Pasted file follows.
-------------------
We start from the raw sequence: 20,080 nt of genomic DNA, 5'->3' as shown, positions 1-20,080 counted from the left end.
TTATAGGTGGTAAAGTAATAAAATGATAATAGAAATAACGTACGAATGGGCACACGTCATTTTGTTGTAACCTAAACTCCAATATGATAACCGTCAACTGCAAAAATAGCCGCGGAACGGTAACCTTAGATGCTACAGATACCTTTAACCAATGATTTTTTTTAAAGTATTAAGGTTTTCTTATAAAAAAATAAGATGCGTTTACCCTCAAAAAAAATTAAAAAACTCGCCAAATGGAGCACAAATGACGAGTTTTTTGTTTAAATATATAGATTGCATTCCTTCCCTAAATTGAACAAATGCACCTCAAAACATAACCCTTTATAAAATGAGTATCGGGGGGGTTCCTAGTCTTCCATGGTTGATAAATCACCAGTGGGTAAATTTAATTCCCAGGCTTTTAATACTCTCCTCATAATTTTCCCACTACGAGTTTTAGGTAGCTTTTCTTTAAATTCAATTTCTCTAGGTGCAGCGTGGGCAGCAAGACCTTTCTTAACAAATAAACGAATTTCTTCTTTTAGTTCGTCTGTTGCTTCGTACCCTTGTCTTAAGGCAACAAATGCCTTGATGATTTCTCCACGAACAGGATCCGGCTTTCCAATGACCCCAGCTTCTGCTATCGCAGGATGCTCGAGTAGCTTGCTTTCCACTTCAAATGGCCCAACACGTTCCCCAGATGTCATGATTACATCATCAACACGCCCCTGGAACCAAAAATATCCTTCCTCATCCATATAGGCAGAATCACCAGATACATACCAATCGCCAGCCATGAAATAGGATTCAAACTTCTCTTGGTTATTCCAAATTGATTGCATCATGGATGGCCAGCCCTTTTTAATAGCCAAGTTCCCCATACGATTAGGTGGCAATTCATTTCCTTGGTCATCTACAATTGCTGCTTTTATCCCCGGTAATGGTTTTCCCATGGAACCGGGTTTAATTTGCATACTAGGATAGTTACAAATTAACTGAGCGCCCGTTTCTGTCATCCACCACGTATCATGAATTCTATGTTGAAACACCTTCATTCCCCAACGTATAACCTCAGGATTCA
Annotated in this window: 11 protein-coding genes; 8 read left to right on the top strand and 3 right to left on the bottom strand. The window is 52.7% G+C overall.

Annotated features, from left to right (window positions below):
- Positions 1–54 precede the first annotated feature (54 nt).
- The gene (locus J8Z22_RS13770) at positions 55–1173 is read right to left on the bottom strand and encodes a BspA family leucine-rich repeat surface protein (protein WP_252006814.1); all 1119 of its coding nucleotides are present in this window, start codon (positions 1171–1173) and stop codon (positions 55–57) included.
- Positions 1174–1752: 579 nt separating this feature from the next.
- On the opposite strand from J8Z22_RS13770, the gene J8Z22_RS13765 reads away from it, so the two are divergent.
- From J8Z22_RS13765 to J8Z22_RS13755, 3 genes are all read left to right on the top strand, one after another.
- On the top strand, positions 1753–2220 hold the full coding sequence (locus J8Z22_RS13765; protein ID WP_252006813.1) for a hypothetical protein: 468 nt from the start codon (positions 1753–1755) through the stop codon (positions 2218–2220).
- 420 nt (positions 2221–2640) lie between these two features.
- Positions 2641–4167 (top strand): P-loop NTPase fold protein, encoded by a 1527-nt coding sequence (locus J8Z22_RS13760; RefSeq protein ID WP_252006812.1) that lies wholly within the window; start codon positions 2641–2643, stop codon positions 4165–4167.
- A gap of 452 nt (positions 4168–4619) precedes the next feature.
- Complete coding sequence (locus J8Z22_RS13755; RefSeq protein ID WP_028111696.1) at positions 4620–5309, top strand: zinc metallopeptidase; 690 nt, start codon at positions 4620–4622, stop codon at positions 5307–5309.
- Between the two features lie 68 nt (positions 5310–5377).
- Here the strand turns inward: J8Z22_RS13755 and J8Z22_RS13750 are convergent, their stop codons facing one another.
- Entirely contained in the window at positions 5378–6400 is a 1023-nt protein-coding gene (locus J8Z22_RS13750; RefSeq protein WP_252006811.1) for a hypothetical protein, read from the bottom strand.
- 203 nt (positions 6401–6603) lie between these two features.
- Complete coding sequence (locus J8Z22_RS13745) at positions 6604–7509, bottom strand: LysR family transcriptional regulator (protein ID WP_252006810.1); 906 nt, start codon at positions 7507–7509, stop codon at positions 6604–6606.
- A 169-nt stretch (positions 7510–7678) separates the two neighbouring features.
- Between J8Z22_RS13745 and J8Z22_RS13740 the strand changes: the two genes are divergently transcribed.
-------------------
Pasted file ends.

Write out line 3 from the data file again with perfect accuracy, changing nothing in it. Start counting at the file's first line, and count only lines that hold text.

Annotated in this window: 11 protein-coding genes; 8 read left to right on the top strand and 3 right to left on the bottom strand. The window is 52.7% G+C overall.